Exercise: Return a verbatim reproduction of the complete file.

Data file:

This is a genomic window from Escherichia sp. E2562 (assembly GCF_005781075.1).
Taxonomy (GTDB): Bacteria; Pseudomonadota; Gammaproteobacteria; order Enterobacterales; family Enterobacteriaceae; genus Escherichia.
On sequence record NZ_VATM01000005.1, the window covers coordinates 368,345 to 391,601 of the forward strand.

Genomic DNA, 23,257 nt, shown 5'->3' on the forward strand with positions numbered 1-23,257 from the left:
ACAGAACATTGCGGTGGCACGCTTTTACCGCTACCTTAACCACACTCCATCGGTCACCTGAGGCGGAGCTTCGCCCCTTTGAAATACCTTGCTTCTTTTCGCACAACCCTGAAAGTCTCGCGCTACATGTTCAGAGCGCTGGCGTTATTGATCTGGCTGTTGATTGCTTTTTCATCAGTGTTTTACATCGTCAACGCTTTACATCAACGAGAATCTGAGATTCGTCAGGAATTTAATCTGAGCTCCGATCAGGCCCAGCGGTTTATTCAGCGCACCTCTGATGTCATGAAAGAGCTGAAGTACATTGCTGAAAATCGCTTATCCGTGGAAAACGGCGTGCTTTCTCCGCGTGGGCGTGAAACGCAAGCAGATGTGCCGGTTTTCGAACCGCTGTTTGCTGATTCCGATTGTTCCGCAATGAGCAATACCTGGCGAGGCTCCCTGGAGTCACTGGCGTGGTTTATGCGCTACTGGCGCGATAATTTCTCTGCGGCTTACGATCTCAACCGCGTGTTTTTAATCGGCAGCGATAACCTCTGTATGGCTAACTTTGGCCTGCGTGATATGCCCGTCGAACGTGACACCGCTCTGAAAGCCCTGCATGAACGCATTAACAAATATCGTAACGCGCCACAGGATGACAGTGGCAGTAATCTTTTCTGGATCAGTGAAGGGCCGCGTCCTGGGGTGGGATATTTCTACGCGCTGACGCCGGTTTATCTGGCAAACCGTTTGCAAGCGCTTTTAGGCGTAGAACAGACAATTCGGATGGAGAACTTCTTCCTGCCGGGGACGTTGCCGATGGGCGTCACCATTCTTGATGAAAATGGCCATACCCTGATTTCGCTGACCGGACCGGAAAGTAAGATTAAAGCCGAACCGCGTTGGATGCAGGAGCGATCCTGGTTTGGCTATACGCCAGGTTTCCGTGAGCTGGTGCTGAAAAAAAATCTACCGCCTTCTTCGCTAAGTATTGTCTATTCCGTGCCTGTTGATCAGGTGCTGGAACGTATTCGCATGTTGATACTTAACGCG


This is a genomic window from Escherichia sp. E2562 (assembly GCF_005781075.1).
Taxonomy (GTDB): Bacteria; Pseudomonadota; Gammaproteobacteria; order Enterobacterales; family Enterobacteriaceae; genus Escherichia.
On sequence record NZ_VATM01000005.1, the window covers coordinates 368,345 to 391,601 of the forward strand.

Genomic DNA, 23,257 nt, shown 5'->3' on the forward strand with positions numbered 1-23,257 from the left:
ACAGAACATTGCGGTGGCACGCTTTTACCGCTACCTTAACCACACTCCATCGGTCACCTGAGGCGGAGCTTCGCCCCTTTGAAATACCTTGCTTCTTTTCGCACAACCCTGAAAGTCTCGCGCTACATGTTCAGAGCGCTGGCGTTATTGATCTGGCTGTTGATTGCTTTTTCATCAGTGTTTTACATCGTCAACGCTTTACATCAACGAGAATCTGAGATTCGTCAGGAATTTAATCTGAGCTCCGATCAGGCCCAGCGGTTTATTCAGCGCACCTCTGATGTCATGAAAGAGCTGAAGTACATTGCTGAAAATCGCTTATCCGTGGAAAACGGCGTGCTTTCTCCGCGTGGGCGTGAAACGCAAGCAGATGTGCCGGTTTTCGAACCGCTGTTTGCTGATTCCGATTGTTCCGCAATGAGCAATACCTGGCGAGGCTCCCTGGAGTCACTGGCGTGGTTTATGCGCTACTGGCGCGATAATTTCTCTGCGGCTTACGATCTCAACCGCGTGTTTTTAATCGGCAGCGATAACCTCTGTATGGCTAACTTTGGCCTGCGTGATATGCCCGTCGAACGTGACACCGCTCTGAAAGCCCTGCATGAACGCATTAACAAATATCGTAACGCGCCACAGGATGACAGTGGCAGTAATCTTTTCTGGATCAGTGAAGGGCCGCGTCCTGGGGTGGGATATTTCTACGCGCTGACGCCGGTTTATCTGGCAAACCGTTTGCAAGCGCTTTTAGGCGTAGAACAGACAATTCGGATGGAGAACTTCTTCCTGCCGGGGACGTTGCCGATGGGCGTCACCATTCTTGATGAAAATGGCCATACCCTGATTTCGCTGACCGGACCGGAAAGTAAGATTAAAGCCGAACCGCGTTGGATGCAGGAGCGATCCTGGTTTGGCTATACGCCAGGTTTCCGTGAGCTGGTGCTGAAAAAAAATCTACCGCCTTCTTCGCTAAGTATTGTCTATTCCGTGCCTGTTGATCAGGTGCTGGAACGTATTCGCATGTTGATACTTAACGCG